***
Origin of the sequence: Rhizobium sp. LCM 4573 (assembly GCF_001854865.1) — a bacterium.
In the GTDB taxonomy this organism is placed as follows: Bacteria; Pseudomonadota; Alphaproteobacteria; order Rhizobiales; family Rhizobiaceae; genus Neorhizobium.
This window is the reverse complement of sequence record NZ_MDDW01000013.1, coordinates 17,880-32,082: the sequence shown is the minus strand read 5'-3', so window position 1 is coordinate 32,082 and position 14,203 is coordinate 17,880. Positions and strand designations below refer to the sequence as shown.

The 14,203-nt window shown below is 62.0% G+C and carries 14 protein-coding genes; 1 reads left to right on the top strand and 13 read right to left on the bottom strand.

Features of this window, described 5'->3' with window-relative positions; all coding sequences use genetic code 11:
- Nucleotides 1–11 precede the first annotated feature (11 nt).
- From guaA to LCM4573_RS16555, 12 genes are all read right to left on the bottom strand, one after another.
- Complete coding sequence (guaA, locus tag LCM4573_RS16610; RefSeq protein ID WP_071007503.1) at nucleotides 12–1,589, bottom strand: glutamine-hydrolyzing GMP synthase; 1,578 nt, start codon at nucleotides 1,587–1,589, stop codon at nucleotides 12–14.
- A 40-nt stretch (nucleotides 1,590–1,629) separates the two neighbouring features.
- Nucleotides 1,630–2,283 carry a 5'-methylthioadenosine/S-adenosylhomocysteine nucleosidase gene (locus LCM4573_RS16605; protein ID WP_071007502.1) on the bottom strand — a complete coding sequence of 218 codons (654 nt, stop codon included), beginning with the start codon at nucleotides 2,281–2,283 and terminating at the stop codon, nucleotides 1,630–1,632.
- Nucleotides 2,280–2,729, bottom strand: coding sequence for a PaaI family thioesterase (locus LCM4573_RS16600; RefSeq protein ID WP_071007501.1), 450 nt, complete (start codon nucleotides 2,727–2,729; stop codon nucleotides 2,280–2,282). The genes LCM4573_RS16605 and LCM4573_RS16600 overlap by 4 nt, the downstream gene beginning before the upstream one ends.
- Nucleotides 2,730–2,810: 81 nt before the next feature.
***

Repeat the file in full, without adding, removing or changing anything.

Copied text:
Origin of the sequence: Rhizobium sp. LCM 4573 (assembly GCF_001854865.1) — a bacterium.
In the GTDB taxonomy this organism is placed as follows: Bacteria; Pseudomonadota; Alphaproteobacteria; order Rhizobiales; family Rhizobiaceae; genus Neorhizobium.
This window is the reverse complement of sequence record NZ_MDDW01000013.1, coordinates 17,880-32,082: the sequence shown is the minus strand read 5'-3', so window position 1 is coordinate 32,082 and position 14,203 is coordinate 17,880. Positions and strand designations below refer to the sequence as shown.

The 14,203-nt window shown below is 62.0% G+C and carries 14 protein-coding genes; 1 reads left to right on the top strand and 13 read right to left on the bottom strand.

Features of this window, described 5'->3' with window-relative positions; all coding sequences use genetic code 11:
- Nucleotides 1–11 precede the first annotated feature (11 nt).
- From guaA to LCM4573_RS16555, 12 genes are all read right to left on the bottom strand, one after another.
- Complete coding sequence (guaA, locus tag LCM4573_RS16610; RefSeq protein ID WP_071007503.1) at nucleotides 12–1,589, bottom strand: glutamine-hydrolyzing GMP synthase; 1,578 nt, start codon at nucleotides 1,587–1,589, stop codon at nucleotides 12–14.
- A 40-nt stretch (nucleotides 1,590–1,629) separates the two neighbouring features.
- Nucleotides 1,630–2,283 carry a 5'-methylthioadenosine/S-adenosylhomocysteine nucleosidase gene (locus LCM4573_RS16605; protein ID WP_071007502.1) on the bottom strand — a complete coding sequence of 218 codons (654 nt, stop codon included), beginning with the start codon at nucleotides 2,281–2,283 and terminating at the stop codon, nucleotides 1,630–1,632.
- Nucleotides 2,280–2,729, bottom strand: coding sequence for a PaaI family thioesterase (locus LCM4573_RS16600; RefSeq protein ID WP_071007501.1), 450 nt, complete (start codon nucleotides 2,727–2,729; stop codon nucleotides 2,280–2,282). The genes LCM4573_RS16605 and LCM4573_RS16600 overlap by 4 nt, the downstream gene beginning before the upstream one ends.
- Nucleotides 2,730–2,810: 81 nt before the next feature.